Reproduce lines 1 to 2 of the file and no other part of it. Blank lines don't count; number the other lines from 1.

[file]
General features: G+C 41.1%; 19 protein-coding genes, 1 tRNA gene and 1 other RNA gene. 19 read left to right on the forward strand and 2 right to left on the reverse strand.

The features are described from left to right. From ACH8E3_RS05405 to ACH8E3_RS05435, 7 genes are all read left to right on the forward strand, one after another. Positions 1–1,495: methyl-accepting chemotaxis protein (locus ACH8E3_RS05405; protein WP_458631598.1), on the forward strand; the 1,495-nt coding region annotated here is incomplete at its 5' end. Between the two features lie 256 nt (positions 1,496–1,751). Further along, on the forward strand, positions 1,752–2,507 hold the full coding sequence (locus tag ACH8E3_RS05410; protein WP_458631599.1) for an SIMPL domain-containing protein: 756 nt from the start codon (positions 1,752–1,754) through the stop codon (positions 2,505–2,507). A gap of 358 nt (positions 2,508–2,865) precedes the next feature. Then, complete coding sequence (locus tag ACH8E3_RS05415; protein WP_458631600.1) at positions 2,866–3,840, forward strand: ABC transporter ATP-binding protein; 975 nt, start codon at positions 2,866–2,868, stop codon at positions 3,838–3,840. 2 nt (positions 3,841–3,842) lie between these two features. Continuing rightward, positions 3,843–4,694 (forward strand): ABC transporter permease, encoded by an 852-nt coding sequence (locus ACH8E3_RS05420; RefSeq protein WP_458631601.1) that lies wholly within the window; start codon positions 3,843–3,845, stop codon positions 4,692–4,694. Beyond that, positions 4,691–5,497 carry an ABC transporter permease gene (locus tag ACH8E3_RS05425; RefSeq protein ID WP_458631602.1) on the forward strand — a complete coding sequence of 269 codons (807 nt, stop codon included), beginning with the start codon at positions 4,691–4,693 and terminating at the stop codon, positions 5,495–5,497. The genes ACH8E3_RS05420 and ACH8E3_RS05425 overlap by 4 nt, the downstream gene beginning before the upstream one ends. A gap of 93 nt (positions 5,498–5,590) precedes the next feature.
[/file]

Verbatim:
General features: G+C 41.1%; 19 protein-coding genes, 1 tRNA gene and 1 other RNA gene. 19 read left to right on the forward strand and 2 right to left on the reverse strand.

The features are described from left to right. From ACH8E3_RS05405 to ACH8E3_RS05435, 7 genes are all read left to right on the forward strand, one after another. Positions 1–1,495: methyl-accepting chemotaxis protein (locus ACH8E3_RS05405; protein WP_458631598.1), on the forward strand; the 1,495-nt coding region annotated here is incomplete at its 5' end. Between the two features lie 256 nt (positions 1,496–1,751). Further along, on the forward strand, positions 1,752–2,507 hold the full coding sequence (locus tag ACH8E3_RS05410; protein WP_458631599.1) for an SIMPL domain-containing protein: 756 nt from the start codon (positions 1,752–1,754) through the stop codon (positions 2,505–2,507). A gap of 358 nt (positions 2,508–2,865) precedes the next feature. Then, complete coding sequence (locus tag ACH8E3_RS05415; protein WP_458631600.1) at positions 2,866–3,840, forward strand: ABC transporter ATP-binding protein; 975 nt, start codon at positions 2,866–2,868, stop codon at positions 3,838–3,840. 2 nt (positions 3,841–3,842) lie between these two features. Continuing rightward, positions 3,843–4,694 (forward strand): ABC transporter permease, encoded by an 852-nt coding sequence (locus ACH8E3_RS05420; RefSeq protein WP_458631601.1) that lies wholly within the window; start codon positions 3,843–3,845, stop codon positions 4,692–4,694. Beyond that, positions 4,691–5,497 carry an ABC transporter permease gene (locus tag ACH8E3_RS05425; RefSeq protein ID WP_458631602.1) on the forward strand — a complete coding sequence of 269 codons (807 nt, stop codon included), beginning with the start codon at positions 4,691–4,693 and terminating at the stop codon, positions 5,495–5,497. The genes ACH8E3_RS05420 and ACH8E3_RS05425 overlap by 4 nt, the downstream gene beginning before the upstream one ends. A gap of 93 nt (positions 5,498–5,590) precedes the next feature.